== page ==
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San Diego Humane Society

Rodents: Coexisting with Wildlife

What to do if you find:

While we continue to accept and work with many species of rodents, please review the Hantavirus information. Hantavirus vector species will only be accepted for euthanasia.

Put the rodent in a closed escape-proof container with a soft ravel-free cloth. Put the container half on and half off a heating pad set on low. Monitor it so the animal is warm to the touch, but not hot. Even adult rodents may require heat if they are in shock and cold to the touch.

Put the container in a quiet place away from children and pets.

Coexisting with rodents:

Domestic breeds of rodents can make great pets but wild rodents should never be considered as pets.  Unfortunately there are very few humane ways of dealing with rodent populations once they take over an area.  Prevention is the key!


  • Rodents will readily take up residence in a building if access is available. It is important to block all holes with wood or wire mesh to prevent entry.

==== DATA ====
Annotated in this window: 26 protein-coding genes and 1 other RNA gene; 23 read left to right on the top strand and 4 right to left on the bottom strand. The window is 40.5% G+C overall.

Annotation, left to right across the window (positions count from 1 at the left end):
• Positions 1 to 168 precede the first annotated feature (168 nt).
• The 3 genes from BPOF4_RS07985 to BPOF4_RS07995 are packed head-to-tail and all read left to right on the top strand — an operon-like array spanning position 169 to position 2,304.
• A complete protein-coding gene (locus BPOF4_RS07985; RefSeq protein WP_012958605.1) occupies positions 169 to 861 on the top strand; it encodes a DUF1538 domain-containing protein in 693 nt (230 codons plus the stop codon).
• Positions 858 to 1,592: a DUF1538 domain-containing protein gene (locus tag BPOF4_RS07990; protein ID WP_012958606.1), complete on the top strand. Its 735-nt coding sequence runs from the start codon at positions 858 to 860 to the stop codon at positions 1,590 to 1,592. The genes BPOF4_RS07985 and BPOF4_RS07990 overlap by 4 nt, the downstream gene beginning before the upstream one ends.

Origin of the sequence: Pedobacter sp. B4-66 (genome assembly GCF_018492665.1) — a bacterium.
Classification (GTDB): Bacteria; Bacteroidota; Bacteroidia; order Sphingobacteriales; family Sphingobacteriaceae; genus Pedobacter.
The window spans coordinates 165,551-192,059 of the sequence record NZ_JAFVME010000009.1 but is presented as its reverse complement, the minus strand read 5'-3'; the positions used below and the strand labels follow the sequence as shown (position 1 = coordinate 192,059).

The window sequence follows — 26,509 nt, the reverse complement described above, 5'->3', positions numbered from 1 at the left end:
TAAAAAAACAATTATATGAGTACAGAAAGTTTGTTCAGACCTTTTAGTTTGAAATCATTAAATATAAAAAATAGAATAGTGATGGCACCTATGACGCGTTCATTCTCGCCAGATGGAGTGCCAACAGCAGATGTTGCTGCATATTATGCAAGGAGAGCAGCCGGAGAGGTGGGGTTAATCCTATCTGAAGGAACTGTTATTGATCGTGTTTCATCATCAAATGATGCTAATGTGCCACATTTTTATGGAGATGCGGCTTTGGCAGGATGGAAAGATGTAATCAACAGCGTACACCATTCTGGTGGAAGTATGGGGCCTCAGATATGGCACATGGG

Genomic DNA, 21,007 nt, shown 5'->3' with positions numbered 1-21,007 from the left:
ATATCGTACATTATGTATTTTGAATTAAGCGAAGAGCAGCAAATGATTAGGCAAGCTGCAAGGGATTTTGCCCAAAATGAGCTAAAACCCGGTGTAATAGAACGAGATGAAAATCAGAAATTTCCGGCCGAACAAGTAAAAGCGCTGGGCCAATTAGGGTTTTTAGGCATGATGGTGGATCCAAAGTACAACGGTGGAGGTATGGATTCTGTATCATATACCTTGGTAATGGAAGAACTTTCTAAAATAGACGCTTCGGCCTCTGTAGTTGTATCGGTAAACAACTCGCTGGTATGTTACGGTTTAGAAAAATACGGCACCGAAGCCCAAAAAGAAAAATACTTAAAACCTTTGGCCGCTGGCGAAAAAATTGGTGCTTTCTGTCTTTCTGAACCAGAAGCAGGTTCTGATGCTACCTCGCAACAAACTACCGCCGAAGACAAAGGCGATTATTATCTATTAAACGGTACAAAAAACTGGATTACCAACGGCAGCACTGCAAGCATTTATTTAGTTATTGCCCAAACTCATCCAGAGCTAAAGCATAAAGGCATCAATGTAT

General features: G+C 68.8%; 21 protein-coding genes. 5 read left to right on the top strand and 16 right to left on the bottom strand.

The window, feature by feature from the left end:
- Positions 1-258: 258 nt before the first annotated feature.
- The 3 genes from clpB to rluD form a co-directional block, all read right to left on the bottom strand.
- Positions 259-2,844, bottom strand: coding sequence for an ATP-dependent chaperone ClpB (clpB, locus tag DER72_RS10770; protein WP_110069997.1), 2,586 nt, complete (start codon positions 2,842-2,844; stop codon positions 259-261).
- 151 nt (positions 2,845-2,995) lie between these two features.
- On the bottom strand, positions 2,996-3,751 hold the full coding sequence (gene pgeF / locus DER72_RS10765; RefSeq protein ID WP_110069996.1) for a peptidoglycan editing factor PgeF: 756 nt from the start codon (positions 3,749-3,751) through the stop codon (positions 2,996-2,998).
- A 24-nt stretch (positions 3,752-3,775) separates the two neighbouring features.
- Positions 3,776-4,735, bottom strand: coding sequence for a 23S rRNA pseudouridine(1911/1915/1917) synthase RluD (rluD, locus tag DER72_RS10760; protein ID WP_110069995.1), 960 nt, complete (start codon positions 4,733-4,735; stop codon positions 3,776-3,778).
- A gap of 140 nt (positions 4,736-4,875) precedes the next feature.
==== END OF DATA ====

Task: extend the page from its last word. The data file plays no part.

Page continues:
• Prune overhanging tree limbs, shrubs, and vines that may provide access to attics and other areas. Also cover telephone and electric wires near the house with long plastic tubing.
  • Rodents are excitable and can cause severe damage if trapped inside a home. Quickly and quietly open a door or window to the outside and leave the room.
  • A rodent may fall in a chimney while climbing on the roof. Secure a heavy rope from the top of the chimney and drop it down to the fireplace. After the rodent has exited, remove the rope and properly cap the chimney.
  • Do not feed pets outside.
  • Secure garbage cans.
  • Clean up spilled bird seed and fallen fruit from your yard.
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